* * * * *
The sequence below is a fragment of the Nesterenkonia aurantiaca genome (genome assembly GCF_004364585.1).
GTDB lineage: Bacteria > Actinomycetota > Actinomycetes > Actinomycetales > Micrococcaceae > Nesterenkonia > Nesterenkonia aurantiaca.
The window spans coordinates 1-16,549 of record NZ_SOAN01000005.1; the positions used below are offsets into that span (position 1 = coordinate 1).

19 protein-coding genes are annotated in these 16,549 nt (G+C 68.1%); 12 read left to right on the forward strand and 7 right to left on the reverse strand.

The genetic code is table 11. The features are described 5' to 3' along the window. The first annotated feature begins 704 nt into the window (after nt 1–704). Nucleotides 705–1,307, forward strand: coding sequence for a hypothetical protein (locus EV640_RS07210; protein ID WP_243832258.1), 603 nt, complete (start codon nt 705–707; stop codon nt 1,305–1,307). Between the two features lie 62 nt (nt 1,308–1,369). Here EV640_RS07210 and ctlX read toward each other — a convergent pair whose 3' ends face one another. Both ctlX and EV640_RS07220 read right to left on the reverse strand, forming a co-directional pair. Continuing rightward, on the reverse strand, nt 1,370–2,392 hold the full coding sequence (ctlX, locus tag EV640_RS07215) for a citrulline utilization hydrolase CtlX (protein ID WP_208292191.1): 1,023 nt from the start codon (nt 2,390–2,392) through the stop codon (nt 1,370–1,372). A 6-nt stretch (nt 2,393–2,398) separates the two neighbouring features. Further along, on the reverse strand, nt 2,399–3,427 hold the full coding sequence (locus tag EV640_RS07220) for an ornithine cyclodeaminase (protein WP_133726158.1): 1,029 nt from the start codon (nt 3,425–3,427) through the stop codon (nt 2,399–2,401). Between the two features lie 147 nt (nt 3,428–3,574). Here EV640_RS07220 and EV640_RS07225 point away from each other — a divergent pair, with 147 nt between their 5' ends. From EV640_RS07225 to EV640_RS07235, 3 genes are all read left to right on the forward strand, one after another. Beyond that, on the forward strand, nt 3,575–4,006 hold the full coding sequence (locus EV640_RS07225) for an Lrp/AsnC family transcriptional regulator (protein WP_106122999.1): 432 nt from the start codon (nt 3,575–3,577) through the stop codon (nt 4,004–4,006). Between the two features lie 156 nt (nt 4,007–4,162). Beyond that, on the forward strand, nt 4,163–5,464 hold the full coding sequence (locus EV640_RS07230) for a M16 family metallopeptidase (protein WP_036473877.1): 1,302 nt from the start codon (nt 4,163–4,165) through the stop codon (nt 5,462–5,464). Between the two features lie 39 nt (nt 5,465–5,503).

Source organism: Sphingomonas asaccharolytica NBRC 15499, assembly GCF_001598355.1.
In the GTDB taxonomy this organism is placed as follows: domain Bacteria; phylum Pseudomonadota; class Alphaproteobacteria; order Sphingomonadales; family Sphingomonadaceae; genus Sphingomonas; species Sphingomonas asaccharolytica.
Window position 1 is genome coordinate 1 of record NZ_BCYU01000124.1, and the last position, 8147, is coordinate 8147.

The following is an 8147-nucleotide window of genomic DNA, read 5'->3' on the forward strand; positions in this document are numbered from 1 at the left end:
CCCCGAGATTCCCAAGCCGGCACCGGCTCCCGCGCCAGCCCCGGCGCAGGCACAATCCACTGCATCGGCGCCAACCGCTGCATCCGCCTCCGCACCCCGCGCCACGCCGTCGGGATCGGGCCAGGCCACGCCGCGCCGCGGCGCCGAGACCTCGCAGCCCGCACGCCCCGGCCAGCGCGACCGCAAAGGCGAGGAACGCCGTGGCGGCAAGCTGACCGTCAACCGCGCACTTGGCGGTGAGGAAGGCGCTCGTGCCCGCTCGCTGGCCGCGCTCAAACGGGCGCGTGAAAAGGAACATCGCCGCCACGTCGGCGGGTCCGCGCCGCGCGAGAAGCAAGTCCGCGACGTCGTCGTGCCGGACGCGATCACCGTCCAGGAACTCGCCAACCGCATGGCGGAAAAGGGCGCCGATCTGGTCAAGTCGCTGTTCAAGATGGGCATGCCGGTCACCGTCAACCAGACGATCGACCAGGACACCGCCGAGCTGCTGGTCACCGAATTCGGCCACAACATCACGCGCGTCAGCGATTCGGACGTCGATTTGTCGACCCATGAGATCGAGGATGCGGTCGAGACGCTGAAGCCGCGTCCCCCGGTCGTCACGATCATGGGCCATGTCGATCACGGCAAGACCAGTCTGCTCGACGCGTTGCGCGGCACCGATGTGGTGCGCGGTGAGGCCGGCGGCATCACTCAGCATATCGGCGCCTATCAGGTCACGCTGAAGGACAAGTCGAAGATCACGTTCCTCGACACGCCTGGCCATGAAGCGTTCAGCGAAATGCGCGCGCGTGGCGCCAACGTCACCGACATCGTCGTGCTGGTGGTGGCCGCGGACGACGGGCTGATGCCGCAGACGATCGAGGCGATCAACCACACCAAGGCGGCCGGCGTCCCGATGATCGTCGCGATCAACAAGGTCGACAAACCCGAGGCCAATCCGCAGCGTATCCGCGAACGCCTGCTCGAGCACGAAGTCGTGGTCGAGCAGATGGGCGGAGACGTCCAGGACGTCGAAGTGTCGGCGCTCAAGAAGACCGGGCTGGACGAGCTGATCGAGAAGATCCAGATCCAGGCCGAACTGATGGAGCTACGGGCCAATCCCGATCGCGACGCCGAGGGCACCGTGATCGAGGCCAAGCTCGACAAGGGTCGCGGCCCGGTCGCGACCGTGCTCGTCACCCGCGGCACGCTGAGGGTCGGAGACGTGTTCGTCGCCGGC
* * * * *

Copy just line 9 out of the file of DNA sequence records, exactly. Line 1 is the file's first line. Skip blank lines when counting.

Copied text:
The following is an 8147-nucleotide window of genomic DNA, read 5'->3' on the forward strand; positions in this document are numbered from 1 at the left end: